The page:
We all know the famous Getty line about “If you owe the bank $100 that’s your problem. If you owe the bank $100 million, that’s the bank’s problem.” Today the numbers Getty used seem a little quaint, but we understand the sentiment.
I doubt that when Getty uttered this line more than half a century ago he ever imagined it would apply to countries, yet here we are.
Too many pundits believe Germany holds all the aces in the European power dynamic. After all, they are the creditor nation with all the wealth. They should be able to dictate the terms of the European Union and instill their fiscal and monetary dominance on the rest of the EU nations.
Yet we have long passed the point where Germany can walk away from this union. Let’s forget the political implications of an EU collapse (which are considerable and provide a great degree of inertia for the EU remaining together), and instead focus on the fiscal implications.
Start with the obvious. The ECB is busy ramping up their balance sheet. At the start of 2015, they held 2 trillion euros in assets. Over the past three-and-a-half years, the ECB has more than doubled that. They now own more than 4.5 trillion of euros in assets.
I know we have all become somewhat immune to these sorts of balance sheet expansions. Nowadays a couple of trillion seems like no big deal, but we should be shaking our head in disbelief. Instead of screaming from the rafters about the bat-shit-craziness of the situation, we have become six-martinis-numb and just smile at the inanity of it all.
Well, here is something to think about. See that balance sheet reduction from 2012-14? That move was the primary immediate cause of the Euro crisis. That frightening market decline forced Draghi to ramp asset purchases back up, and even break the financial blood-brain barrier by lowering rates below zero. So anyone who thinks that this balance sheet expansion isn’t permanent is living in another world. Europe needs constant balance sheet expansion to avoid falling into a deflationary spiral.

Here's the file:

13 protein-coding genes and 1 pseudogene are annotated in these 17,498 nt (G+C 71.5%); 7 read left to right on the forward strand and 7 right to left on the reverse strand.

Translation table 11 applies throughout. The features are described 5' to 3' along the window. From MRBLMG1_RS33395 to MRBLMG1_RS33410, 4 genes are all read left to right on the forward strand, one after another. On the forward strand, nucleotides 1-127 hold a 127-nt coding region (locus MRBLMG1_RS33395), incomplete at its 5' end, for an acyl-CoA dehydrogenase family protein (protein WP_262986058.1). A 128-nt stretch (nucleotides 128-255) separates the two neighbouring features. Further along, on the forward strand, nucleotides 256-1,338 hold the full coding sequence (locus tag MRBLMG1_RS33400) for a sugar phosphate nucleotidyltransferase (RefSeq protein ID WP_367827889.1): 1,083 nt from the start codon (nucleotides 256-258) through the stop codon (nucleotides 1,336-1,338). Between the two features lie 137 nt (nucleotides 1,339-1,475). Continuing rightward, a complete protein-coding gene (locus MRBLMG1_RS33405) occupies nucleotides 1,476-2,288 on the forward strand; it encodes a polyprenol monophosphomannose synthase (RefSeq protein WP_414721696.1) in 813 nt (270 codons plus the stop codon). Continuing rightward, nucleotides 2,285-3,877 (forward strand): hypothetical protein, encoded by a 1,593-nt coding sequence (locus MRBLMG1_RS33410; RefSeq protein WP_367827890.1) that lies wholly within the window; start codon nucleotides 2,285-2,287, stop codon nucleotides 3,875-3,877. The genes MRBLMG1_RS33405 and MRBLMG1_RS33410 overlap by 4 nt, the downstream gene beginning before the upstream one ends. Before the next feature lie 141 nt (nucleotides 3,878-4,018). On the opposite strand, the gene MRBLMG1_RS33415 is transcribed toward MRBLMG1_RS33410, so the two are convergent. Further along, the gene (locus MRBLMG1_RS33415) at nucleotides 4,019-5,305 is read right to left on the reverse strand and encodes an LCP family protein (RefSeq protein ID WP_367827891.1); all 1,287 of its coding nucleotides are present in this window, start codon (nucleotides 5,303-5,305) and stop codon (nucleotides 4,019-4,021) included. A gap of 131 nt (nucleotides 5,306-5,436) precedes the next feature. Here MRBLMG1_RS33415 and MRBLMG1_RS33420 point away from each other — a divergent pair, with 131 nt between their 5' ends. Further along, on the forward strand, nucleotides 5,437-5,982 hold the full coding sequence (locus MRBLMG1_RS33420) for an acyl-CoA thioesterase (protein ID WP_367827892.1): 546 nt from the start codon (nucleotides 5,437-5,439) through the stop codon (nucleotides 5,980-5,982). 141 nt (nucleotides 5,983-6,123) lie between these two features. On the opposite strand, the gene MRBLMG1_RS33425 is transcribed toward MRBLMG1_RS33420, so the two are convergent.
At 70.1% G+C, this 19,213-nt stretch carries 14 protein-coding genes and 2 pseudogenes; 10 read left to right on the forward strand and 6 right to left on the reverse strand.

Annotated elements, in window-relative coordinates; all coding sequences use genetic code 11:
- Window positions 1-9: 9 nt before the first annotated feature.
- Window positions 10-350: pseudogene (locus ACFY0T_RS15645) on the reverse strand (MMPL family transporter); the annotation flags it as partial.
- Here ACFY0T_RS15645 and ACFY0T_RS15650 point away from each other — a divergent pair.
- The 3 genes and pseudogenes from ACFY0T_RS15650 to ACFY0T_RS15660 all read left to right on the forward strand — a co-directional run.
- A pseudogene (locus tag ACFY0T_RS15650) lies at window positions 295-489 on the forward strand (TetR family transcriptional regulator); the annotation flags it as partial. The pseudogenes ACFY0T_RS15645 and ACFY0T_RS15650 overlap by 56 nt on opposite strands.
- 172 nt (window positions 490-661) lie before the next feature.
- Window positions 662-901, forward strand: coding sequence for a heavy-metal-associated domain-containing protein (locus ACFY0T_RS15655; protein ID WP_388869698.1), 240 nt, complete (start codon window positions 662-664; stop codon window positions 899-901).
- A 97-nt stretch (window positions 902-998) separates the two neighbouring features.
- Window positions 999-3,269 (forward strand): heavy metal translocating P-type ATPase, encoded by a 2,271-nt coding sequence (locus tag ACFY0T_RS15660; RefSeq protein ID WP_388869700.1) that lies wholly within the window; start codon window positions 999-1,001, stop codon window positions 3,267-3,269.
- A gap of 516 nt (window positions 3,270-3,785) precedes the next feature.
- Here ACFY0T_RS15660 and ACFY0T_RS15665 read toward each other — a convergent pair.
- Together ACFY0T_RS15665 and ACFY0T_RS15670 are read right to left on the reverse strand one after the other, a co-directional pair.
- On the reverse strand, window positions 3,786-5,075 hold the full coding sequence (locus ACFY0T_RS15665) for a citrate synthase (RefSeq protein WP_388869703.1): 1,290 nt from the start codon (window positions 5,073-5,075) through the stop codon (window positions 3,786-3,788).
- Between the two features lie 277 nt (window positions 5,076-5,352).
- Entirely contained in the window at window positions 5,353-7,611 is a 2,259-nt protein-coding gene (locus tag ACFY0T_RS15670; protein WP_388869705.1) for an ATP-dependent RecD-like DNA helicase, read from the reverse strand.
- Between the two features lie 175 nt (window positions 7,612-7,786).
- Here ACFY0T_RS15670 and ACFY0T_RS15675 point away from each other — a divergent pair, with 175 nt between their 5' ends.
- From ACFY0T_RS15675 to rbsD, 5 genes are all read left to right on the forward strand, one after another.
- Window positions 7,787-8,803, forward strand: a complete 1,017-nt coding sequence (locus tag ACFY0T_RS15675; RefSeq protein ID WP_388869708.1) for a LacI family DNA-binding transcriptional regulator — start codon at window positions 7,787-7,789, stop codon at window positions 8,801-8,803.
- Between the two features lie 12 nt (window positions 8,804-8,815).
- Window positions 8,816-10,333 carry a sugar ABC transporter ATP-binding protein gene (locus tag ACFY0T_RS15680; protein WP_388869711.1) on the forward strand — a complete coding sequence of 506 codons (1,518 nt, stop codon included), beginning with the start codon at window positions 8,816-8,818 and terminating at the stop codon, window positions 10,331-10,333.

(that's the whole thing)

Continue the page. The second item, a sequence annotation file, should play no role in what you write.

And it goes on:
The idea that Mario Draghi will retire and be replaced by a hard-money German who restores monetary responsibility is laughable. Doing so would usher in an economic depression worse than the 1930s Great Depression. Think about the economic pain Greece experienced during the past Euro-crisis (for some colour – check out this post – High Debt Levels Rant), and then apply it to almost all of Europe. The rioting would fill the streets and countries would exit the European Union faster than Amy Schumer’s movies leave the theatres.
Although German Bunds are usually the ECB’s number one holding, have a look at this table:
Total French, Italian and Spanish assets are multiples of German assets. Italian Government BTPs are almost 400 billion and there are another 200 billion of other Italian debt securities. 600 billion represents almost 20% of German GDP. And that’s only Italy. What are the chances that an Ital-exit is confined to one nation?
Remember back to the 1930s. Nations that devalued early and aggressively generally did better economically during the ensuing depression – I like to call this bar-fighting economics – hit first and hit hard.